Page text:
[TUHS] Bourne shell and comments
steffen at sdaoden.eu
Thu Apr 20 08:07:28 AEST 2017
Sven Mascheck <mascheck at in-ulm.de> wrote:
|On Wed, Apr 19, 2017 at 06:48:34AM +1000, Warren Toomey wrote:
|> I was trying to configure C news on 2.9BSD today and I found that its
|> Bourne shell doesn't grok # comments. The Bourne shell in 2.11BSD does.
|> So I thought: when did the Bourne (and other) shells first grok # as
|> indicating a comment? Was this in response to #! being added to the
|> kernel, or was it the other way around? And was the choice of #!
|> arbitrary, or was it borrowed from somewhere else?
|> Datum point: 2.9BSD's kernel can recognise #!, but the sh can't recognise \
|Dennis' email about #! to Berkeley is dated Jan 10 '80.
|I've never seen any hint, how the bang in #! was chosen. Looks racy \
|#! on BSDs was available as compile time option in 4.0BSD (~Oct '80?)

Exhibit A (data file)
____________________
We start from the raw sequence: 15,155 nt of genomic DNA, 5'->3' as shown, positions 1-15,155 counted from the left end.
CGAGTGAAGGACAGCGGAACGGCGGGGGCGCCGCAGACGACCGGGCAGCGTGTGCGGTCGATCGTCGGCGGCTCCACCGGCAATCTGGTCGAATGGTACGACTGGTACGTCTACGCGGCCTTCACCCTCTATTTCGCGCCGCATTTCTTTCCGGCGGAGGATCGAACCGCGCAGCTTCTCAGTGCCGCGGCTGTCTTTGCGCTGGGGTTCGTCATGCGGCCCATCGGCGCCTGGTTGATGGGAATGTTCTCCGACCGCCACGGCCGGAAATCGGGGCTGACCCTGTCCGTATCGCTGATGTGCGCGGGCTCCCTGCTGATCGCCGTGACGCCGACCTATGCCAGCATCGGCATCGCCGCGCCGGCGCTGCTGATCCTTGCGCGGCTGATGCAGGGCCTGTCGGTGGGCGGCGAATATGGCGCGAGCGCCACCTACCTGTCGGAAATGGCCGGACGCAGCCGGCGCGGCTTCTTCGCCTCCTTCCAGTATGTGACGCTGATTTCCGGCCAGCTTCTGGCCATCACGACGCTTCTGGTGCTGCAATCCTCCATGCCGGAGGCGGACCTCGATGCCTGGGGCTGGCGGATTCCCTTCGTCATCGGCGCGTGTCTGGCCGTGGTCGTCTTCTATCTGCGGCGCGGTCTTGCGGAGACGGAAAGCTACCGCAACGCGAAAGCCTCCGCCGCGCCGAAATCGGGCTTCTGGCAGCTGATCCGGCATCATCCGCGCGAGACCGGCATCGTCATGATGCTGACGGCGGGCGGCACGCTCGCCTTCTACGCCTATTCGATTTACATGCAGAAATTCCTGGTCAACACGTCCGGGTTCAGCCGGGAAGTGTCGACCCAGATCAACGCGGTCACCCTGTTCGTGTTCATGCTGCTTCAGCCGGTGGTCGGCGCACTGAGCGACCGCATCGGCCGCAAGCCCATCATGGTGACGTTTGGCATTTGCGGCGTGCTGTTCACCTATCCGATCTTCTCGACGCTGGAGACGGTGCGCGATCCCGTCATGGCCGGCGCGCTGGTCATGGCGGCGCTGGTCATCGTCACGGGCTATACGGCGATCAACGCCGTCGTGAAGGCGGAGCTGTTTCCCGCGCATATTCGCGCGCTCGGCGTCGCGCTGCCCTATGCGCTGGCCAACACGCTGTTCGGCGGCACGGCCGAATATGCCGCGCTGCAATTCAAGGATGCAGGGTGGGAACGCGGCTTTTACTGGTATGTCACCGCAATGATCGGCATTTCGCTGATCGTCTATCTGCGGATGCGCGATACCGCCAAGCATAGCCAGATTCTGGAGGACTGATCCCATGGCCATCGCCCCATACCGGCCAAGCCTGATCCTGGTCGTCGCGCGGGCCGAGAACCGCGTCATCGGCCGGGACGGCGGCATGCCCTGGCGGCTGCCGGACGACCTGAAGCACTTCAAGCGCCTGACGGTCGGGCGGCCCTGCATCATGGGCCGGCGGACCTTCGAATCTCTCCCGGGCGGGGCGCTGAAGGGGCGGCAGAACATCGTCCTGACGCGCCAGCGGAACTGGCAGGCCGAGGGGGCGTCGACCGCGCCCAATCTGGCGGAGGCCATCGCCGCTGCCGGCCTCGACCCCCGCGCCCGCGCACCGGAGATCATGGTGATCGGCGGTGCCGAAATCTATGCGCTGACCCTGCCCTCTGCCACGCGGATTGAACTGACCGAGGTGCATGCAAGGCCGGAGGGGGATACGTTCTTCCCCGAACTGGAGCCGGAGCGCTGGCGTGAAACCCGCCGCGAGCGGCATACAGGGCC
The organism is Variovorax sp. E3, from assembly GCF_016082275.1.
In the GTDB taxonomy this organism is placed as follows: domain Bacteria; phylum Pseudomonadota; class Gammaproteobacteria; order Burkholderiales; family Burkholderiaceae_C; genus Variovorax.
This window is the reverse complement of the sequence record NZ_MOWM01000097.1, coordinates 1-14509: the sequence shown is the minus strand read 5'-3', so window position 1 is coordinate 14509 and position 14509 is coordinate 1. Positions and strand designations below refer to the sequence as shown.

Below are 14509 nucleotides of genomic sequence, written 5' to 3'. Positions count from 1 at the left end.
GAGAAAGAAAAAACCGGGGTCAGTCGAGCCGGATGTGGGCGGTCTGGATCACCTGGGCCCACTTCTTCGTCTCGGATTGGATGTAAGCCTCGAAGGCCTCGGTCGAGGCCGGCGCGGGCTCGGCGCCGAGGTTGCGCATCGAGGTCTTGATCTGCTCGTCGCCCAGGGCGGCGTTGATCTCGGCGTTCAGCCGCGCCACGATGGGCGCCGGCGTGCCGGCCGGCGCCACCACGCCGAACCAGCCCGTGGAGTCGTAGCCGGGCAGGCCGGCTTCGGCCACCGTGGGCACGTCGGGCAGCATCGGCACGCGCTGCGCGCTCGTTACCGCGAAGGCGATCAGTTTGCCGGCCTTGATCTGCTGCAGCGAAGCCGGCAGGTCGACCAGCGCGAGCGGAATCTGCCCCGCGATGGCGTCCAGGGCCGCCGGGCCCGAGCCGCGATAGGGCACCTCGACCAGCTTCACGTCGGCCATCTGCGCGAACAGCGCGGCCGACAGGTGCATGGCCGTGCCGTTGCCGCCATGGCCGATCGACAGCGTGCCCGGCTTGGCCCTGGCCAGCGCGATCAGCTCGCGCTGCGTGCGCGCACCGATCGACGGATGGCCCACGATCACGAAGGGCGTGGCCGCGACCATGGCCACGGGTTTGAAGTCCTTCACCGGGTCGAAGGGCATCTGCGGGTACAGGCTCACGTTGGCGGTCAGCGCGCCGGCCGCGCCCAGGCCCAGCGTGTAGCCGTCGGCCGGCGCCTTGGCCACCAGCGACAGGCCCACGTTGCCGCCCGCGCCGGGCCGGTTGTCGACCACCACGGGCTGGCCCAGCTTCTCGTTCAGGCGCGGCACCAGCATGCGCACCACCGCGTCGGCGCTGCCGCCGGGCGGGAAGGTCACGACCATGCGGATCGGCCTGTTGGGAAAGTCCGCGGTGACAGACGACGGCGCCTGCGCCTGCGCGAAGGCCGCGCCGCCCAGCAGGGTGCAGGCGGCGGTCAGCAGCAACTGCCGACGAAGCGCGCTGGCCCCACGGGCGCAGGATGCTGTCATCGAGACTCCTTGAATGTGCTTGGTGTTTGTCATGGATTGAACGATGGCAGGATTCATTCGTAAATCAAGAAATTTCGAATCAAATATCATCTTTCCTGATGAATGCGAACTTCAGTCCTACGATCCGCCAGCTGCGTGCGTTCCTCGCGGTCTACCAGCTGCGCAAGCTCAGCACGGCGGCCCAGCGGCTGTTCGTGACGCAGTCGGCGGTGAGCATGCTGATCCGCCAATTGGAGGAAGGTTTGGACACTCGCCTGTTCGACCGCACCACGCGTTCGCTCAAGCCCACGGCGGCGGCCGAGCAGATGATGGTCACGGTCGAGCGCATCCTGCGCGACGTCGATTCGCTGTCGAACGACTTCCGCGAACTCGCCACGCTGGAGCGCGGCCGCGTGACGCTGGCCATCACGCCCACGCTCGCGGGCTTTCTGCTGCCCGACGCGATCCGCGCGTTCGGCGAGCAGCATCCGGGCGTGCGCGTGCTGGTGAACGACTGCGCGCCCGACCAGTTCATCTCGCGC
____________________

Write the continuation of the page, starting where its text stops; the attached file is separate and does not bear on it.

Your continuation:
|and default on 4.2BSD (~Sep '83).
|BTW, AFAIK, the #! implementation in 2.8BSD (compile time option) is not
|from research but seems to come from U.S. Geological Survey, Menlo Park.
|The BSD csh hack in sh&csh (# special as first character in a file, \
|came with 3BSD, also in '80.
|I found # as comment character in the BSD-sh first in CSRG 4.1.snap
|(~Apr '81, word.c). And at Bell Labs, as mentioned, it came with SysIII, \
|BTW, 4.3BSD ('86), and thus 2.10 BSD, brought an interesting change:
|# is only recognized in non-interactive mode. In interactive mode
|you actually get this:
| $ # echo x
| #: not found
|This was not changed in 4BSD until sh was replaced by ash in 4.3 Net/2.
Hmm. Kurt Shoens added # as a null() saying "The do nothing
command for comments." before that (2BSD, file copyright 1979).
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